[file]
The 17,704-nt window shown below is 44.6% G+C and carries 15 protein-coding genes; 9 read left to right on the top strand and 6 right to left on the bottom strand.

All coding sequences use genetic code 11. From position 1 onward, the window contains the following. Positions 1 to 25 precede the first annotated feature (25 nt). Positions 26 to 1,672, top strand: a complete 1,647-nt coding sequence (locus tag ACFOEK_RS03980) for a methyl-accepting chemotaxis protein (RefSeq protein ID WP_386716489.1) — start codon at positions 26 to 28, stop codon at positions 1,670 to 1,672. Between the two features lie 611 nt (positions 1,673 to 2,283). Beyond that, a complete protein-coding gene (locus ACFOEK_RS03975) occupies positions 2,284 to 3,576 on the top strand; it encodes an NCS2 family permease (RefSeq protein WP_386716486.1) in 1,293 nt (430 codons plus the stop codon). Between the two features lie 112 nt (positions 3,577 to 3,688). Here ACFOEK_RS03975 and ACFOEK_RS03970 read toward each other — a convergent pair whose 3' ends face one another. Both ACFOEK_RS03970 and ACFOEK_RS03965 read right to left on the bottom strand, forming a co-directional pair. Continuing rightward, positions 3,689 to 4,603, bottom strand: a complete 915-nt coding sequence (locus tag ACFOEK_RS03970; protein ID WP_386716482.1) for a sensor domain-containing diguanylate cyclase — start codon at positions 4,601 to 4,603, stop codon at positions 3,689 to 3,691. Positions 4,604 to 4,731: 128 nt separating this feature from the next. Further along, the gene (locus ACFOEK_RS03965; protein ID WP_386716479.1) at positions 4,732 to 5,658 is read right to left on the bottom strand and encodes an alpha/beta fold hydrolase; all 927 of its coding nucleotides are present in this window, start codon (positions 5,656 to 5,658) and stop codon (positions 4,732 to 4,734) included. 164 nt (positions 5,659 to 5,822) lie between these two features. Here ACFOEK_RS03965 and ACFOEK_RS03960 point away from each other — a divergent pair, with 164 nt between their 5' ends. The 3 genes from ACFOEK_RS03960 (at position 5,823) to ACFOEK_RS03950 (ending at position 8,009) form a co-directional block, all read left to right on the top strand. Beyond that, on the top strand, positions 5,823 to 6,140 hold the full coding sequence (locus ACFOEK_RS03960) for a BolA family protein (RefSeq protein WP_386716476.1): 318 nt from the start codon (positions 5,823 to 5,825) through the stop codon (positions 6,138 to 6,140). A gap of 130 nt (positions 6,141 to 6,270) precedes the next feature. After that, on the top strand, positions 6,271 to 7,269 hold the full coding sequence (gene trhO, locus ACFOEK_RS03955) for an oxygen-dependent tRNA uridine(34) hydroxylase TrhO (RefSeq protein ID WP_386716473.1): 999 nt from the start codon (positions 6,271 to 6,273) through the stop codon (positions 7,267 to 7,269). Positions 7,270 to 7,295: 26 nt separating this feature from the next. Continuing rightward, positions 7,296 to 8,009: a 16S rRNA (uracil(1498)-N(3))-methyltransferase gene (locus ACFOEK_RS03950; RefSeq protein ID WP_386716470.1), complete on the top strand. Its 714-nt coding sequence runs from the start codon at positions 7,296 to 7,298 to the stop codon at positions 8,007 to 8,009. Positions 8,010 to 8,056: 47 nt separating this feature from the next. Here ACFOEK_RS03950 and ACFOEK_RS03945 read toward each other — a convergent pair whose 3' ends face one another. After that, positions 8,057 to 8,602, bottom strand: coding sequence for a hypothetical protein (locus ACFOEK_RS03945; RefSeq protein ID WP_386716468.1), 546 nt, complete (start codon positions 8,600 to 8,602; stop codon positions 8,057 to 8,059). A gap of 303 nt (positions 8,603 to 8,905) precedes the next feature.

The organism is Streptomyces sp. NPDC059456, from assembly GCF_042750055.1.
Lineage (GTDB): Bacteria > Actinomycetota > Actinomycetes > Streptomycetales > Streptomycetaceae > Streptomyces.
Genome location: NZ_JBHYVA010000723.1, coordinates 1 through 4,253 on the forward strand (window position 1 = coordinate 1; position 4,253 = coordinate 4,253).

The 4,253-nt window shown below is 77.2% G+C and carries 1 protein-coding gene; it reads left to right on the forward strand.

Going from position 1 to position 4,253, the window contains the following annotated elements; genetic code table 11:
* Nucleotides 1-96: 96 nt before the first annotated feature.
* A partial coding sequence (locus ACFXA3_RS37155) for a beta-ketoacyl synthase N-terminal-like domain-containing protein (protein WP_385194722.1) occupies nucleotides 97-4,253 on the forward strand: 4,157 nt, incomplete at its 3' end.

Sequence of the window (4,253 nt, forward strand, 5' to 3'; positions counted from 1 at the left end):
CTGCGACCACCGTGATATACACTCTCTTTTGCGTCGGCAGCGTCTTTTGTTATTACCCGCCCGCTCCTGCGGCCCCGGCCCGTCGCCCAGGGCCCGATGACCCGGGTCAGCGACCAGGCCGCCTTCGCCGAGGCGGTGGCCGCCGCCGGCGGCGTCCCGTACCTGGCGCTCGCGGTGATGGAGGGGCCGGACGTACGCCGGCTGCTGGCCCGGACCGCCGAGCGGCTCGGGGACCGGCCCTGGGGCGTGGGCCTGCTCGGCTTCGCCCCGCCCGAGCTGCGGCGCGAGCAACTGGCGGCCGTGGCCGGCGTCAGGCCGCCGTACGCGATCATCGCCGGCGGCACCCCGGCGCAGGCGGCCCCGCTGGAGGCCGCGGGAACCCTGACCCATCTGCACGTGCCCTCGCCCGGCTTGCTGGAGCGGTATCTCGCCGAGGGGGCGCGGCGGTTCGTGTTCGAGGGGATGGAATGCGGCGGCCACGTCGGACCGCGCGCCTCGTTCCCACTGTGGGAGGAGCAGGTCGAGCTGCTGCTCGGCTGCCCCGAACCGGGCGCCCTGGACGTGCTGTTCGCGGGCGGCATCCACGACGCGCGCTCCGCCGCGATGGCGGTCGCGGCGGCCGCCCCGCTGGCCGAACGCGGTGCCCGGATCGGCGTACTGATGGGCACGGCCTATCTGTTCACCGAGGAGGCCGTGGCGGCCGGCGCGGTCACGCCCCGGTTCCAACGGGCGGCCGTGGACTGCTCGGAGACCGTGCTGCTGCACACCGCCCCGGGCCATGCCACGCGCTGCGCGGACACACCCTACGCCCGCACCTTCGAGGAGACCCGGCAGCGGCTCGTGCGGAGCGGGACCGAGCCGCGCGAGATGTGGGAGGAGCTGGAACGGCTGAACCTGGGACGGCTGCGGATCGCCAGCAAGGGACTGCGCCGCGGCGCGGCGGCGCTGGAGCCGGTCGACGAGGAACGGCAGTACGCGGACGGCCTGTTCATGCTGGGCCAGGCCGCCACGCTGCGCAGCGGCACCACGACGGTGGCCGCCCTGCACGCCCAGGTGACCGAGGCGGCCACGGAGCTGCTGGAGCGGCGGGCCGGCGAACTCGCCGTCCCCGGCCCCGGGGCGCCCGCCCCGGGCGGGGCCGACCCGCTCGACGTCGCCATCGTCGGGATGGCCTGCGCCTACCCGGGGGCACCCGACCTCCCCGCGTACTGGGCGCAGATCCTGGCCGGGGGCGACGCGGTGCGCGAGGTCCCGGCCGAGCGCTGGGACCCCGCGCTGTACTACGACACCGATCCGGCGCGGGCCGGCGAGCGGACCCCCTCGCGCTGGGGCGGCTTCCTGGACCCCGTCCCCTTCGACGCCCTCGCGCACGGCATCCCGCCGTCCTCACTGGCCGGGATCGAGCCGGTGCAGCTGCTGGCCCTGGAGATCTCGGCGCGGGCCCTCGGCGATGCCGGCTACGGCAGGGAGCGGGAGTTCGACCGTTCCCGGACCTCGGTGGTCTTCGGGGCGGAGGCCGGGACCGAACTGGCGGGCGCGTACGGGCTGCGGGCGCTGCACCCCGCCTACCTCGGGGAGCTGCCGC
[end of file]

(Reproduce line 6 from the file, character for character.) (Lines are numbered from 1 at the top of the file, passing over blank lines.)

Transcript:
The 4,253-nt window shown below is 77.2% G+C and carries 1 protein-coding gene; it reads left to right on the forward strand.